Stroud Bite Off More Than They Can Chew
By joshua stratton
Stroud fought bravely but eventually had to concede to a powerful Somerset side.
Stroud fought bravely but eventually had to concede to a powerful Somerset side. Stroud won an equal amount of ball through the efforts of their pack at set pieces and at the breakdown but Chew were able to put their possession to better use and some of their attack and counterattack moves were breathtaking writes Sean Moore. Chew’s fullback was the game’s outstanding player, seemingly able to make fifty or sixty metres every time the ball came to him.
A Sam Hester penalty goal opened the scoring, 3-0. This followed good running from Carl Ranscombe at full back and Joe Hoyle at scrum half. Chew replied with a try from their strong winger who barrelled his way through two tackles to go over in the corner, 3-5. Stroud briefly regained the lead with another Hester penalty, 6-5. This was after Sam Leworthy had set up the position with a strong run through the centre but Chew quickly regained the lead with a penalty, 6-8.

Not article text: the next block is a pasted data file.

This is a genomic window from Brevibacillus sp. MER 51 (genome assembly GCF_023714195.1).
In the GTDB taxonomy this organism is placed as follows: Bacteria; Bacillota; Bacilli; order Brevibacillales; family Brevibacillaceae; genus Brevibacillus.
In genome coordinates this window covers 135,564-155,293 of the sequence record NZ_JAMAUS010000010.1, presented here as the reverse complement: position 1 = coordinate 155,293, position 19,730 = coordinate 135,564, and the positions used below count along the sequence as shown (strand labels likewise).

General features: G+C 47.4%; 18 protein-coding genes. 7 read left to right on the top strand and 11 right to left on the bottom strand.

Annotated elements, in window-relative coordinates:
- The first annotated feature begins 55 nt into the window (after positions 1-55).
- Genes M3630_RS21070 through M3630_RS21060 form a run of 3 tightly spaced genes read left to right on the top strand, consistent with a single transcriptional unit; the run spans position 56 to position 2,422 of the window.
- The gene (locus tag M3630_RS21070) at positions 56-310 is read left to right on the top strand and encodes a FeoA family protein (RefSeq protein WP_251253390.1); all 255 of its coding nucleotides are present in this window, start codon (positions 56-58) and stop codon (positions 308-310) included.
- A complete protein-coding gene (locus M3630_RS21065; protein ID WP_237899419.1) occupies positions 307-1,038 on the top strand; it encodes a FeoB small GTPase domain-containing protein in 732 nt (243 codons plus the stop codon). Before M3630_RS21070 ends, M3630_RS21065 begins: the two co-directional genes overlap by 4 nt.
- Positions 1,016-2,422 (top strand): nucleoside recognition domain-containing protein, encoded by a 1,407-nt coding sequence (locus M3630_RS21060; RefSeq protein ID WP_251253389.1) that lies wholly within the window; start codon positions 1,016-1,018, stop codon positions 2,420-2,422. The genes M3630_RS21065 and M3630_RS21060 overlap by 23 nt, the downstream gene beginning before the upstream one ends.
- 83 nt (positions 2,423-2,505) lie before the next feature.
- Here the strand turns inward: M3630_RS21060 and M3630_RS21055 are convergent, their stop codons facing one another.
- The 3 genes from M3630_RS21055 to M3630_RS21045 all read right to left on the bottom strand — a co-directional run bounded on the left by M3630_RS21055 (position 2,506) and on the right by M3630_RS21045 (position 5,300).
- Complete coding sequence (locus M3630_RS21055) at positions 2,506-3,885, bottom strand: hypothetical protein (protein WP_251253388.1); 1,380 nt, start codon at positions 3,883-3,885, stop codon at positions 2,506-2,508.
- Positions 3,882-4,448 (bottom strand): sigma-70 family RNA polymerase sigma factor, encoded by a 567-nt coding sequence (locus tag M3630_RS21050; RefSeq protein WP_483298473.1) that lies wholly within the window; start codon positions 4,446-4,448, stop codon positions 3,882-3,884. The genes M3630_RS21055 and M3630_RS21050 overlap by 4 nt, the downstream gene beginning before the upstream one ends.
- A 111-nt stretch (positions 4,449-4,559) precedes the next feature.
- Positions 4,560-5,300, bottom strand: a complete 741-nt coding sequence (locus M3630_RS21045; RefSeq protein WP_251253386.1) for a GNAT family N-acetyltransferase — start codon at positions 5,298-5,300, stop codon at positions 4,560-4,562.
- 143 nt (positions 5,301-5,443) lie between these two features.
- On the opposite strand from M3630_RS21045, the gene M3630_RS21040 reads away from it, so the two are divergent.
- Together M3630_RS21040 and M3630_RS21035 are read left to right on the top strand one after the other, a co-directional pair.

The Stroud pack were slowly getting the measure of their opponents and forceful runs by their impact players gave cause for hope but their efforts were dashed when some porous tackling led to another converted try by Chew, 6-15. Kurtis Herbert came on and was prominent with his strong, direct running but, although camped on the line, Stroud were unable to gain a touchdown. Ollie Smith came on to bolster the Stroud cause and several scrums were won against the head. Stroud opted for scrums instead of kicks at goal but this did not result in any score. Chew, having weathered the storm, scored two quick tries to give them a comfortable lead of 6-27.
Stroud gained a well-deserved consolation try by Kurtis Herbert to bring the final score to 11-27.
Overall, Stroud can be very pleased with their form since Christmas: the pack play with cohesion and power and out wide they have the firepower and pace to threaten most opposition.